The Egyptian Muslim Brotherhood has announced that Muslim Brotherhood member Tawakkul Karman has won the Nobel Peace Prize, apparently the first Nobel prize awarded to a member of the Global Muslim Brotherhood. According to an Australian media report:
Yemeni activist takes Nobel Prize Nobel Peace Prize winner Tawakul Karman says her award is a victory for Yemen, after receiving the honour alongside two other women. THIS mother of three may seem an unlikely leader of the fight to overthrow the President of Yemen. But the outspoken journalist and human rights activist has long been a thorn in Ali Abdullah Saleh’s side, agitating for press freedoms and staging weekly sit-ins to demand the release of political prisoners from jail – a place she has been several times herself. Now inspired by the uprising in Tunisia and the resignation of Hosni Mubarak in Egypt, she finds herself at the head of a popular protest movement which is shaking the Yemeni regime to its core. ”With two civil wars, an al-Qaeda presence and 40 per cent unemployment, what else is President Saleh waiting for? He should leave office now,” she says, claiming that Yemen, like Tunisia and Egypt, needs an end to a dictatorship in the guise of a presidency. ”This revolution is inevitable, the people have endured dictatorship, corruption, poverty and unemployment for years and now the whole thing is exploding,” she says. Karman has many grievances against her government but it was a sheikh’s tyranny against villagers in Ibb, a governorate south of the capital, that ignited her activism. ”I watched as families were thrown off their land by a corrupt tribal leader. They were a symbol to me of the injustice faced by so many in Yemen,” she says. ”It dawned on me that nothing could change this regime, only protest.” While she identifies herself first and foremost as a campaigner for Yemen’s alienated youth, she is also a member of Yemen’s leading Islamic opposition party, the Islah, a group that has caused alarm in the West, mainly because of its most notorious member, Abdul Majeed al-Zindani, a former Osama bin Laden adviser considered a terrorist by the US. Karman has a mixed relationship with the Islah. She says it was the best party in Yemen for supporting female members but last October she ran into trouble after publishing a paper condemning ultra-conservative party members for blocking a bill that would make it illegal to marry girls under the age of 17.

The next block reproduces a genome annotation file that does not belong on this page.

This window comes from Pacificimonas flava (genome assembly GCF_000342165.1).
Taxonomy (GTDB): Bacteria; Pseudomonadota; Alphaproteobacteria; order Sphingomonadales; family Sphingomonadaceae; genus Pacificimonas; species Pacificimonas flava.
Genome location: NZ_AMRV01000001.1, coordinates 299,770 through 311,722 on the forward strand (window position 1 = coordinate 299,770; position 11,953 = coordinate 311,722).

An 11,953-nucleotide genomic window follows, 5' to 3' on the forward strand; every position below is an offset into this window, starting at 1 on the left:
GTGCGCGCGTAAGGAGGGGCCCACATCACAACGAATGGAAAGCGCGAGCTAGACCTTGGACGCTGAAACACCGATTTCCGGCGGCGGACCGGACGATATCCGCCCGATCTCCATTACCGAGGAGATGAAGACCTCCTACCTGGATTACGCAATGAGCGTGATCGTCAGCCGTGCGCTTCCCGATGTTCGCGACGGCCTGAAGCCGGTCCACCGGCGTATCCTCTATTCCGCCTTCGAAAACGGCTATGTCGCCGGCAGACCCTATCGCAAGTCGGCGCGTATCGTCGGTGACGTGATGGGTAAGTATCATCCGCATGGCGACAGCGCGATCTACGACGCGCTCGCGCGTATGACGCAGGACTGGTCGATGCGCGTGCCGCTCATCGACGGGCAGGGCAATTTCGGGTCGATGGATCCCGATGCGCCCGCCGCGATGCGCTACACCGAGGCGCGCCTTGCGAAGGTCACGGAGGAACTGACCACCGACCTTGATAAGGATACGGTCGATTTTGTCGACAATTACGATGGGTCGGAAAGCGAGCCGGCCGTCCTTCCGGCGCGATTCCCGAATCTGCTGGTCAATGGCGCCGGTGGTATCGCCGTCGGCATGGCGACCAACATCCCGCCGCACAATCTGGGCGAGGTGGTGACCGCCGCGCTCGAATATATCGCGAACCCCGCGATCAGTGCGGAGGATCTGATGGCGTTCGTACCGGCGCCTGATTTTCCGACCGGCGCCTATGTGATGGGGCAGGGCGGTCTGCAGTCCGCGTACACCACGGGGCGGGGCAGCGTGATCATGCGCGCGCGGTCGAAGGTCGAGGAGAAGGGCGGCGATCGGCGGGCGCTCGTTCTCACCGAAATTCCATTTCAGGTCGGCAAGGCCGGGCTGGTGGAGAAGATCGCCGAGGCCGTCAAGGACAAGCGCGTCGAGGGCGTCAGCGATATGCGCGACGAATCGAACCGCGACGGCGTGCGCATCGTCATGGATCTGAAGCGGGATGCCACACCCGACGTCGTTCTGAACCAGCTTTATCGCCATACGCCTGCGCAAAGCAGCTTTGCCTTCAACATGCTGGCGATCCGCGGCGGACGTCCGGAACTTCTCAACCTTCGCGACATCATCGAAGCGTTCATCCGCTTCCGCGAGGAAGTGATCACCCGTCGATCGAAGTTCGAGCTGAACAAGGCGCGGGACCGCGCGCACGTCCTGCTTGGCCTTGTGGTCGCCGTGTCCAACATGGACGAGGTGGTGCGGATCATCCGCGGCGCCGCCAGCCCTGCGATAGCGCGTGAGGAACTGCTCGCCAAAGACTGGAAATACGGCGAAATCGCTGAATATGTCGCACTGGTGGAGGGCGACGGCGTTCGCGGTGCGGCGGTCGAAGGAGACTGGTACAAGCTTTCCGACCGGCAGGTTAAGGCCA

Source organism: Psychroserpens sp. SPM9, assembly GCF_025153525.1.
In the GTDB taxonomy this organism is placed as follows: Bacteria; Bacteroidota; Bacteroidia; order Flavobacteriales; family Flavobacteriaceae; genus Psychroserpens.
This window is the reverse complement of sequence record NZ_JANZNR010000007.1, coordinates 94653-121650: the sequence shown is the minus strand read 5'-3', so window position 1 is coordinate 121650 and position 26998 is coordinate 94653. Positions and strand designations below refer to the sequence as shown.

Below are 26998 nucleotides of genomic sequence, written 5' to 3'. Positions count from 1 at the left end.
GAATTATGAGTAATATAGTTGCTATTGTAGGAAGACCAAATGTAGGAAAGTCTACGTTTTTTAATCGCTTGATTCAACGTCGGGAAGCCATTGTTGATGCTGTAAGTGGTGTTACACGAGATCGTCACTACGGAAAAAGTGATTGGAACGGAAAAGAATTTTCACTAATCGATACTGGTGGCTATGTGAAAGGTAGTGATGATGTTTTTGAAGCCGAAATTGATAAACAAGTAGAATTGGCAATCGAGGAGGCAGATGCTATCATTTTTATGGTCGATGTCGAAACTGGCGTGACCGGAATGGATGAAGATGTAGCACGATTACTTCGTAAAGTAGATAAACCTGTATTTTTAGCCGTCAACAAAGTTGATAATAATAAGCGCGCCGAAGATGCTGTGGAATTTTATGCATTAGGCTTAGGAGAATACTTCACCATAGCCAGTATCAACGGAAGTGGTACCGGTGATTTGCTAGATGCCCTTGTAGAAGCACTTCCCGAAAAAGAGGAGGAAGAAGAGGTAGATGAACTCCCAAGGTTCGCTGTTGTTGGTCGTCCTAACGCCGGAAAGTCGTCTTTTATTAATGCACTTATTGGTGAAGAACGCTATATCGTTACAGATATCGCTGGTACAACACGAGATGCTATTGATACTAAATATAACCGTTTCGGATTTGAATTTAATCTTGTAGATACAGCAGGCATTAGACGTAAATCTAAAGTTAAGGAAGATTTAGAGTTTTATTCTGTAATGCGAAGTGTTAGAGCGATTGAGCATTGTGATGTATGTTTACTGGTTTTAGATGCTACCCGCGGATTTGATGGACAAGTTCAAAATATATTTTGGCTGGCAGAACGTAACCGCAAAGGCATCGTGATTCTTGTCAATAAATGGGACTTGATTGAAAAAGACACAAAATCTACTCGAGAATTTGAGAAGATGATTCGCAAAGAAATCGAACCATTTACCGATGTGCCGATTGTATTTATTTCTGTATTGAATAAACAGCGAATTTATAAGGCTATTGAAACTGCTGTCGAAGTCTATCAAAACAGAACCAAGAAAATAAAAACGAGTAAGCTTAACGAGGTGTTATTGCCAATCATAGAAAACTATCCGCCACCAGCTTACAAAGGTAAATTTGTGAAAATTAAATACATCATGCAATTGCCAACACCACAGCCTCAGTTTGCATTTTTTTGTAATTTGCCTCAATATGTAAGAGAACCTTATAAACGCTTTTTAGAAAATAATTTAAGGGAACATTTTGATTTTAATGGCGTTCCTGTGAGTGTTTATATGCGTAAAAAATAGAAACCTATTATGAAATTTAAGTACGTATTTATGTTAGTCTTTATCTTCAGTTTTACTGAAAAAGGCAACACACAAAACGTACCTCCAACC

Read the rest here.
An Israeli research center has issued has identified the Al-Islah party as the Muslim Brotherhood in Yemen:
….the al-Islah (Reform) party, generally described as the Yemeni branch of the Muslim Brotherhood. This party was created in September 1990, bringing together Islamist figures, tribal leaders, and businessmen. From its foundation until late 2007, it was headed by Shaykh Abdallah al-Ahmar, chief of the most prominent tribal confederation (the Hashid, of which Ali Abdallah Salih’s tribe, Sanhan, itself is a member) and speaker of parliament. More than a year after Shaykh Abdallah al-Ahmar’s death on December 29, 2007, the tribal and political consequences are still unclear. The party loosely brings together individuals with different agendas and strategies and has proven its ability to adapt to the changing internal, and international, context. The party has taken part in the democratization process since its inception, competing in free elections and participating in the parliament. While debate over whether the democratic system holds religious legitimacy may exist inside the party, al-Islah overtly accepts the multiparty system and has never supported direct armed confrontation with the government. It collaborates with the regime and could even be considered an integral part of it. In 1994, during the secession war opposing Southern elites to the North, militias supported by al-Islah assisted the government in defeating the socialist-led secessionists. Today, al-Islah is well-implanted in numerous regions of the country (including in the former Marxist South, where anti-socialist reaction is strong and favors Islamist candidates and platforms). Nationally, it won an average of 18 percent of the vote during the 1993, 1997, and 2003 parliamentary elections (though the elections’ lack of transparency reduces the significance of this data).
The Gloria report also discusses Sheikh Abd al-Majid al-Zindani, one of the most important leaders of Al-Islah and designated by the U.S. as a terrorist:
Aside from its deceased leader Abdallah al-Ahmar and his sons (including Hamid, a successful businessman), the most prominent figures of al-Islah include Yahya Lutfi al-Fusayl, Muhammad Qahtan, Muhammad al-Yadumi (who took over the leadership after the death of al-Ahmar), and Abd al-Majid al-Zindani. Al-Zindani is likely the most famous of all and is said to embody the radical component of al-Islah. This former comrade of Zubayri, heads the al-Iman religious university in San’a and spent many years in Saudi Arabia. In the 1980s, he organized for Yemeni fighters to be sent to Afghanistan and thereby gained stature. In the post-September 11 context, Zindani has frequently been described by the American administration as a close partner of bin Ladin. His historical role has protected him from direct government repression. He plays an ambiguous role, acting both as a mainstream popular figure (his criticism of American foreign policy is commonly accepted by Yemenis) and a marginal one, as he represents a bridge to a type of violent militancy that does not appeal to many.